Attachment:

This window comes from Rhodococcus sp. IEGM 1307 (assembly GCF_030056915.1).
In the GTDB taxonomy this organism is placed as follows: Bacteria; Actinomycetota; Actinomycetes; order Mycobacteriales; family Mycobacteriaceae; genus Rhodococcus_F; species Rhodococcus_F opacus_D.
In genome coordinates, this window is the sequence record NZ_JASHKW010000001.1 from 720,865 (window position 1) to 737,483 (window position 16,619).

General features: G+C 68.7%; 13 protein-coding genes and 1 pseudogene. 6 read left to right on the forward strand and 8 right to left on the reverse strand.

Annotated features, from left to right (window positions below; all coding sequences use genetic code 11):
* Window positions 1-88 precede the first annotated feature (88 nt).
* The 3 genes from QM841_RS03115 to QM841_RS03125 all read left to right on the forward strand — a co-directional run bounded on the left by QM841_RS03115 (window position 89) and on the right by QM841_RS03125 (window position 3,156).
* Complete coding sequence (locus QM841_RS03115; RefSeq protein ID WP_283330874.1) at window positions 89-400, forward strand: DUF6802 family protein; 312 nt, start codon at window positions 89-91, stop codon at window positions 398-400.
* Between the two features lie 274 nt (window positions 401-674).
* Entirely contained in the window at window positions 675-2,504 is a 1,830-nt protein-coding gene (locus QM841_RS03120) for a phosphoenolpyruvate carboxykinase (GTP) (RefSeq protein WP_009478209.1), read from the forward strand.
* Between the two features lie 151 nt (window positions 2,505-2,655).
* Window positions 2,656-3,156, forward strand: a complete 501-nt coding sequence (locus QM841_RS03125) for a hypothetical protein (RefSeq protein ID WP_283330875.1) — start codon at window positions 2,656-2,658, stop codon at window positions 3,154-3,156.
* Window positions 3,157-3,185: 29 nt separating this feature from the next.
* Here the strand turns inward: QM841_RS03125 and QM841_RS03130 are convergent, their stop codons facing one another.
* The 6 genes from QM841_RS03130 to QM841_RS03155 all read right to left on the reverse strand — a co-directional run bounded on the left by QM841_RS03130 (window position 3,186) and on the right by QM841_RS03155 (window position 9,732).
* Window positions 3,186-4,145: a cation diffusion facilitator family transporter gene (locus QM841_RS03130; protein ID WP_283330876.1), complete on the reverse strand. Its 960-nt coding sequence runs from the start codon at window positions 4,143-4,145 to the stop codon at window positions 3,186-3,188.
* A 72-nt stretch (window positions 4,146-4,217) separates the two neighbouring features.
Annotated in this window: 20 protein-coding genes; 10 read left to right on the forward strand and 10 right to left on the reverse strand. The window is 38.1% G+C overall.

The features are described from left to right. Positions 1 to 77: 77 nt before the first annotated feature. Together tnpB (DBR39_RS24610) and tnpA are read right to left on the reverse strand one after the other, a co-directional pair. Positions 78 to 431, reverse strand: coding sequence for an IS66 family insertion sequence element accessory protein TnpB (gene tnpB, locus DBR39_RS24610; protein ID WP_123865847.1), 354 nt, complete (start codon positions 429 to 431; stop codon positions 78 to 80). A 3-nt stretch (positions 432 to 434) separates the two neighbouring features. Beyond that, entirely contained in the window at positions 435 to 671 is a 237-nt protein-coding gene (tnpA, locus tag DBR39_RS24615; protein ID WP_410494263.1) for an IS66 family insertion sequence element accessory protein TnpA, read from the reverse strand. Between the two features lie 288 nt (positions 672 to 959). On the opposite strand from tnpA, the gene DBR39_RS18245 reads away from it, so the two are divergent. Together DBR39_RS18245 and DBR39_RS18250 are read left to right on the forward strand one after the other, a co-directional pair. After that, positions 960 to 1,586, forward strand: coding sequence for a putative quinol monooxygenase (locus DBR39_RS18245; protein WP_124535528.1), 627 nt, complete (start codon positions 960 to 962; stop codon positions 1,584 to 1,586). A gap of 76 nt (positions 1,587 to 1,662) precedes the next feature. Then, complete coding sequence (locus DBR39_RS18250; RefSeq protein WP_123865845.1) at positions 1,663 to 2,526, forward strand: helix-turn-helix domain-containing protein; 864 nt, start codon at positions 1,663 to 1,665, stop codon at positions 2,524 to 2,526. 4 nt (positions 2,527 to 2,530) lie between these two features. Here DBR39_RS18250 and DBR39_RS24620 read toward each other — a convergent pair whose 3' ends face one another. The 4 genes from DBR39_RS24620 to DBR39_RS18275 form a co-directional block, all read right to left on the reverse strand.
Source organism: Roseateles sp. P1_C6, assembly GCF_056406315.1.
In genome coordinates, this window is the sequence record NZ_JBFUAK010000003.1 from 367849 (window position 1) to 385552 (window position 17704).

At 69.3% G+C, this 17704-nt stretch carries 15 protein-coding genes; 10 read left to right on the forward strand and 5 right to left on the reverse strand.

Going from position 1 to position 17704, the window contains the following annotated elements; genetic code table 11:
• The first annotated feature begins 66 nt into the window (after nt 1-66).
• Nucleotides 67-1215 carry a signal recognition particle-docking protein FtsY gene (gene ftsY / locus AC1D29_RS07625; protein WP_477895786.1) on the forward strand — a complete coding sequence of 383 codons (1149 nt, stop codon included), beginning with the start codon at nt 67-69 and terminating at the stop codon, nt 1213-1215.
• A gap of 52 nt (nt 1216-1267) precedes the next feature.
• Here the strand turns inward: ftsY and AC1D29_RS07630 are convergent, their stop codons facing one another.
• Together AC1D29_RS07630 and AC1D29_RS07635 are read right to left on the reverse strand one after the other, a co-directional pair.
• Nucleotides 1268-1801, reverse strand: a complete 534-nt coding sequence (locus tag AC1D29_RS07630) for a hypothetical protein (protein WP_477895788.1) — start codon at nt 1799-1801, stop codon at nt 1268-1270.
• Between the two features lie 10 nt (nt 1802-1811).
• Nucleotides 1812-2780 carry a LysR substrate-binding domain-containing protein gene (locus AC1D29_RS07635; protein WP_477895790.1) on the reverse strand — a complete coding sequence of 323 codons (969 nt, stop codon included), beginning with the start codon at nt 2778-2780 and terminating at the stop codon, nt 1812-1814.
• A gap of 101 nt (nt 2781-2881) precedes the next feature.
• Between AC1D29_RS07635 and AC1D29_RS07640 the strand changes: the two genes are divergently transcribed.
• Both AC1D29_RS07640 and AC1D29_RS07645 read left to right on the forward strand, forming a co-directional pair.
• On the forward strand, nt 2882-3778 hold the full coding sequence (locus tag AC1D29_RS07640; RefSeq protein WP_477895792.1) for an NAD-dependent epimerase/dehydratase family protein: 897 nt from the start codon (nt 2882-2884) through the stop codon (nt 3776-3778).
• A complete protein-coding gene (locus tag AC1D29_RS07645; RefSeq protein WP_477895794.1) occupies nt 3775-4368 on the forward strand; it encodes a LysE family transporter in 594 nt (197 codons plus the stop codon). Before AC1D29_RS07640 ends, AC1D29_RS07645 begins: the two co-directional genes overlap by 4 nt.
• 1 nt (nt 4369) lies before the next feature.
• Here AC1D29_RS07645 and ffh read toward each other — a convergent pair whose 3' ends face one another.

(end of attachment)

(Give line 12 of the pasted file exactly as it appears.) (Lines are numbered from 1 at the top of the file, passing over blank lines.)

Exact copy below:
* Window positions 2,656-3,156, forward strand: a complete 501-nt coding sequence (locus QM841_RS03125) for a hypothetical protein (RefSeq protein ID WP_283330875.1) — start codon at window positions 2,656-2,658, stop codon at window positions 3,154-3,156.